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The Daily Utah Chronicle

The University of Utah's Independent Student Voice

The Daily Utah Chronicle

The University of Utah's Independent Student Voice

The Daily Utah Chronicle

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Legislature approves budgets for library renovations, staff pay increases

By Jake Parkinson

Walking out of the State Capitol Complex yesterday, U Vice President Fred Esplin was all smiles and handshakes.

Busy congratulating his colleagues for the potentially large increase in state funds for the U and the rest of Utah’s higher-education system, Esplin knew the news would be a reason to grin for many on campus.

Moments earlier, two legislative committees approved budgets appropriating money for faculty and staff pay increases, new building operation expenses, funds for fuel and power bills and improvements to the Marriott Library.

Library funding

Four years ago, U administrators approached the Legislature open-handed, begging for money to make seismic renovations to the Marriott Library.

They pled their case before lawmakers, explaining that an earthquake could destroy much of the library and its resources and documents.

Their plea was struck down without much debate two years in a row.

Then last year, the project was listed as the No. 2 capital facilities priority for all of higher education, but yet again didn’t get noticed.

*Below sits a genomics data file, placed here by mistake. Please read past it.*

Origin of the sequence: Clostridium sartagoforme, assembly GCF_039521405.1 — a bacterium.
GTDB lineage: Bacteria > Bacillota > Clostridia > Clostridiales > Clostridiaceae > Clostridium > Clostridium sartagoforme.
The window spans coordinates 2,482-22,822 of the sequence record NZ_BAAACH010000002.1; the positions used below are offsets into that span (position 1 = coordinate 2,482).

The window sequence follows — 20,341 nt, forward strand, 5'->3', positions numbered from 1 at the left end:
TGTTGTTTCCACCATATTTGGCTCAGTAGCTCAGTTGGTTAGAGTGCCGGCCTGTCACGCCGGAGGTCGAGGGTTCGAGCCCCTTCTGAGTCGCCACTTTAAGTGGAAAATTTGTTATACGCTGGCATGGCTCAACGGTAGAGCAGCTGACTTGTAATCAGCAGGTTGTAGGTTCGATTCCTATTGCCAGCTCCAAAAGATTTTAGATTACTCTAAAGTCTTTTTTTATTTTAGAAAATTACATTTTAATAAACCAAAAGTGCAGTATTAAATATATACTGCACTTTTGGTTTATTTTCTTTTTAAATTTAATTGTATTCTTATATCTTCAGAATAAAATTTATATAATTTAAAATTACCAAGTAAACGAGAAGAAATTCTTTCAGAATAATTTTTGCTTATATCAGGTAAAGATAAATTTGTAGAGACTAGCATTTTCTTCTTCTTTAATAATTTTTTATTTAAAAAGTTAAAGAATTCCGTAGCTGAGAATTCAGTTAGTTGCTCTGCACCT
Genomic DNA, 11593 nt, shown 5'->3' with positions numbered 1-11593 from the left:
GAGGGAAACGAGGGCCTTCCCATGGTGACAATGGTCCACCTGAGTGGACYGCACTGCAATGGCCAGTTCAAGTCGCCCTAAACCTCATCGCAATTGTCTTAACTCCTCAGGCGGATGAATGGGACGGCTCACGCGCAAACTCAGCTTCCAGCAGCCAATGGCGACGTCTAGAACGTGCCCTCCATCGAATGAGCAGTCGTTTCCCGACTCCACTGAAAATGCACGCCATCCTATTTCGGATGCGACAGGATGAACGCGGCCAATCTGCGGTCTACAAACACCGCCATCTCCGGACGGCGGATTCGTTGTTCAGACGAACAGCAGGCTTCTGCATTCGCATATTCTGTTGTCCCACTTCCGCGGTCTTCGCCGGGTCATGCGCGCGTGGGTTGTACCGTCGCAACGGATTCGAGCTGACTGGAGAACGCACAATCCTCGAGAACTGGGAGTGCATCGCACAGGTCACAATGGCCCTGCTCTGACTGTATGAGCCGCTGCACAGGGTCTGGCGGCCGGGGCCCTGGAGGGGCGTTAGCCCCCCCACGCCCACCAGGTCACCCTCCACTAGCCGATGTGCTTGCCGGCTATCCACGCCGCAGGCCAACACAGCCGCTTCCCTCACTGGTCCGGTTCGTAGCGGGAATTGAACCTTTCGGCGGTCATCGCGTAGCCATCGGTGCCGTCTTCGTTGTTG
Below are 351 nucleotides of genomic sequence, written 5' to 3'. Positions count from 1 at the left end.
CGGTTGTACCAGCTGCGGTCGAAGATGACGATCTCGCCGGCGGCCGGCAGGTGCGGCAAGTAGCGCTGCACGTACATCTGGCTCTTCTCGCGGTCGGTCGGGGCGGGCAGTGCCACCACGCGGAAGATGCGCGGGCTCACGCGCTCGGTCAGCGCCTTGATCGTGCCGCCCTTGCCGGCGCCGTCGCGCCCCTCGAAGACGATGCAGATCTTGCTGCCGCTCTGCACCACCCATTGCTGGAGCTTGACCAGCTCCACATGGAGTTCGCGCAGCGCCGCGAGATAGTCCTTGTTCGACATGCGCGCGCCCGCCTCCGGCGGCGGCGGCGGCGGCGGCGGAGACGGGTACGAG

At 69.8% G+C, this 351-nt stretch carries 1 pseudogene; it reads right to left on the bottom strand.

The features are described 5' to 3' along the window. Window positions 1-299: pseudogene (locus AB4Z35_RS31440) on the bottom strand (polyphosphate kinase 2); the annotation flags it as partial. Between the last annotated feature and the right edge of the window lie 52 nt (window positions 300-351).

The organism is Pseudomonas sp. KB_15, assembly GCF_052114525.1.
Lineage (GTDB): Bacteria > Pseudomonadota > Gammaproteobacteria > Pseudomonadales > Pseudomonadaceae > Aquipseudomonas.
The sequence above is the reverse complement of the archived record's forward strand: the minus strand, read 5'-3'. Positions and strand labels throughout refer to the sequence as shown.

This year, the U appears on mark to get a $48.5 million check from the Legislature to cover the project.

“Finally,” U lobbyist Nancy Lyon said after the committee agreed to send the funding priorities onto executive appropriations.

“It’s been hanging on the list for years, but finally we are getting a lot of positive feedback,” Lyon said.

A nod from Capital Facilities and Administrative Services Appropriations Subcommittee is more than positive feedback, and it’s more than a step in the right direction.

In fact, U administrators said they would be shocked if the project went unfunded for a fifth year.

Higher education’s base budget

After an hour of monotonous discussion, Sen. Greg Bell, R-Fruit Heights, let out a shrill, “Yea!”

Both of his hands went up and he shook them like he was waving at his daughter on a float in a Fourth-of-July parade.

The Higher Education Appropriations Sub-Committee had just passed a prioritized budget for the next year that included $7 million for salary increases, $15 million for fuel and electricity costs and $3.5 million for the state’s nursing and engineering initiatives.

There’s much more.

Not as much as Higher Education Commissioner Richard Kendell would like, but much more than there has been in the past.

Paul Brinkman, the U’s vice president of budget and planning resources called the tentative budget the “best in years,” meaning the best since the economic nosedive that followed the Sept. 11, 2001 attacks.

The committee passed a similar budget request last week that listed the request of more than $904 million for the Utah System of Higher Education.

Senate leaders sent the request back to the committee to rank priorities for funding.

Brinkman said listing priorities was a responsible reaction by lawmakers and the committee, which in the end took Commissioner Kendell’s suggestion to heart.

Executive Appropriations Committee is expected to take a closer look at both the library and the funding request budgets Wednesday.

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